Items by Stephen J. Lyons

Pioneer league baseball is a slice of heaven
Pioneer league baseball is a slice of heaven
One of the best things about Helena, MT summers is watching these games.
Why do you live in a flood zone?
Why do you live in a flood zone?
How to empathize with people who experience devastating loss after fires and floods
In search of giant trees and unseen realms
In The Wild Trees, Richard Preston explores the amazing ecosystems hidden at the top of the world’s tallest trees.
A family of criminals and killers
In All God’s Children: Inside the Dark and Violent World of Street Families, Rene Denfeld tells the disturbing story of Portland’s teen runaways, charting the path that took one of them, Danielle Marie Cox, from honor student to convicted murderer.
Old but Faithful
Former Park Service supervisors Bill Wade and Rob Arnberger formed the Coalition of National Park Service Retirees to defend the national parks from what they see as the Bush administration’s ill-conceived changes
A season of love — and secrets
In his new novel, The Whistling Season, Ivan Doig explores the emotional life of settlers in Marias Coulee, Mont., in 1909
The life of an enigmatic seabird
In Rare Bird, author Maria Mudd Ruth pursues the mystery of the Pacific Northwest’s elusive marbled murrelet
Finding hope in a new land
Farmworker’s Daughter: Growing Up Mexican in America is the story of Rose Castillo Guilbault’s childhood journey from Mexico’s Sonoran Desert to a new life in California’s Salinas Valley
A natural and cultural history of the Rocky Mountains
Gary Ferguson explores the history and culture of the backbone of the West in The Great Divide: The Rocky Mountains in the American Mind
Meloy's last message — from bighorn country
In Eating Stone, her last book, Ellen Meloy tells the eloquent, passionate story of the time she spent studying the Blue Door Band of desert bighorn sheep
Western military bases still reporting for duty
Cannon Air Force Base in New Mexico and Ellsworth Air Force Base in South Dakota narrowly escape being shut down by the federal Base Realignment and Closure Commission
Leavin' on a Jet Plane
The Air Force wants to close Cannon Air Force Base, but the nearby town of Clovis, N.M., is not ready to let go of its main economic engine
More than numbers: The dead of Idaho's Sunshine Mine
In The Deep Dark, Gregg Olsen tells the tragic story of the 1972 fire in the Sunshine Mine in Idaho’s Silver Valley, which took the lives of 91 men
Gators, dirt and hot tubs in the Cowboy State
Annie Proulx’s new collection of short stories, Bad Dirt, celebrates and skewers the colorful characters of rural Wyoming
Crimes against workers
The Cyanide Canary by Joseph Hilldorfer and Robert Dugoni tells a chilling tale of an environmental crime in Idaho that ruined a worker’s life
A beautiful ode to a melting earth
Gretel Ehrlich’s recent book, The Future of Ice: A Journey Into Cold, is an intimate "ode and lament" on global warming and the end of winter
An unfinished life in Wyoming
Wyoming writer Mark Spragg’s new novel, An Unfinished Life, explores the universal territory of a fractured family’s life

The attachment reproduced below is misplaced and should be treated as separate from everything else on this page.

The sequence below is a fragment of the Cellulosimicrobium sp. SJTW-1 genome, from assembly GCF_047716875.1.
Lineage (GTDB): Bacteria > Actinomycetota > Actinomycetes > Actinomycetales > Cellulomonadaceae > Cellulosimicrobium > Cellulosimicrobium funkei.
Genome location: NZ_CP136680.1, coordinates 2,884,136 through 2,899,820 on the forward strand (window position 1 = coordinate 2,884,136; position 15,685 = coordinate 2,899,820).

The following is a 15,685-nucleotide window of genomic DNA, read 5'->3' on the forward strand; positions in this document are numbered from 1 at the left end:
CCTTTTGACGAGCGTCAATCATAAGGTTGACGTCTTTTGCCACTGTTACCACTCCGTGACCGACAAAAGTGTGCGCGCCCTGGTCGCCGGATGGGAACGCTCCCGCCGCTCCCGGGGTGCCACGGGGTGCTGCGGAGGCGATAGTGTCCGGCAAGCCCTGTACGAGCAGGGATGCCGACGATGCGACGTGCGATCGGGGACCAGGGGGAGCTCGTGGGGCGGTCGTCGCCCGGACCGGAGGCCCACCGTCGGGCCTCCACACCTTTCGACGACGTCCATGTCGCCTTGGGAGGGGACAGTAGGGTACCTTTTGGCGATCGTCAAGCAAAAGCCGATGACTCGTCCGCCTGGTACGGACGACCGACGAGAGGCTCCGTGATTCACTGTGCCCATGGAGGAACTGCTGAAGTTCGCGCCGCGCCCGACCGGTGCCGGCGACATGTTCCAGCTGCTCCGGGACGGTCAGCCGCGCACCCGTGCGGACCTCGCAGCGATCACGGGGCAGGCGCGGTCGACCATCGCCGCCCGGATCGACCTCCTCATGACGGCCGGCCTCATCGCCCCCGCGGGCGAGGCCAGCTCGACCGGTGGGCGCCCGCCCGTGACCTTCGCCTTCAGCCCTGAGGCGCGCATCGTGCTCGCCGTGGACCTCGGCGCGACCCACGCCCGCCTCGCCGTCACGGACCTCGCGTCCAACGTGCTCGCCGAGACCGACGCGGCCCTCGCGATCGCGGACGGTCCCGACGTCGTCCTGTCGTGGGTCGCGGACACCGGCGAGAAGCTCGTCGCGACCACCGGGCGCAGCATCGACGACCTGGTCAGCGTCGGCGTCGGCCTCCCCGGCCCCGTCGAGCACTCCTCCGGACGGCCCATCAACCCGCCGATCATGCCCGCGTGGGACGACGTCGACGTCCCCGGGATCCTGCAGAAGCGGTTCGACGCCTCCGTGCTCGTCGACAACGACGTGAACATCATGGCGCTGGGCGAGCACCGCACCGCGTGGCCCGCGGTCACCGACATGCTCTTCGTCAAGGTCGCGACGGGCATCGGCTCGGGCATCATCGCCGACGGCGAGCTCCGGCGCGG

The ghost of Richard Butler surfaces in Arizona
The writer examines an Arizona ballot initiative on immigration and finds racism at work
Living in harm’s way
Marc Reisner’s posthumously published book, A Dangerous Place: California’s Unsettling Fate, looks at California and its earthquakes, and imagines what will happen when "the Big One" finally hits
Living in harm’s way
Marc Reisner’s posthumously published book, A Dangerous Place: California’s Unsettling Fate, looks at California and its earthquakes, and imagines what will happen when "the Big One" finally hits
Come in, Krispy Kreme
A plan to pay for new police cars in Blackfoot, Idaho, by selling ad space on them is an amazingly bad idea
Real men head for Alaska
A visit to Alaska’s Kodiak Island leads the author to feel meek and mild in comparison to the manly men he meets, who battle wolverines in the wildest place in the country.
The fission of a New Mexican nuclear family
Bradford Morrow's novel, Ariel's Crossing, tells a poignant story of family and reconciliation in New Mexico, where the nuclear weapons testing of 40 years ago still haunts the land and the people.
When good tax-evaders go bad
In "Lone Patriot: The Short Career of an American Militiaman," Jane Kramer profiles wannabe-Patriot John Pitner, who was commander in chief of the Washington State Militia until his group began to unravel and the FBI arrested him.
How the writer learned that he is not very spiritual
A stroll through Sedona, Ariz., the West's New Age center, shows that enlightenment is there for the finding - if you have enough money.
What is a Navajo taco?
Curiosity leads a writer to research the origins of Taco Time's "Navajo Taco."
Letter to Edward Abbey from Earth: A Review
A letter to the late Ed Abbey ruefully notes how the writer's grim predictions about overpopulation and over-abuse of the canyon country are coming true.
My God! Healthy trees!
Extension foresters in Idaho help the sisters of St. Gertrude's Monastery manage their forests in a way that balances economics with ecology and spirituality.
Grow up, dig in, and take root
Talk of the West's "dream towns" should focus less on moving to one than on staying and creating a home where we already live.
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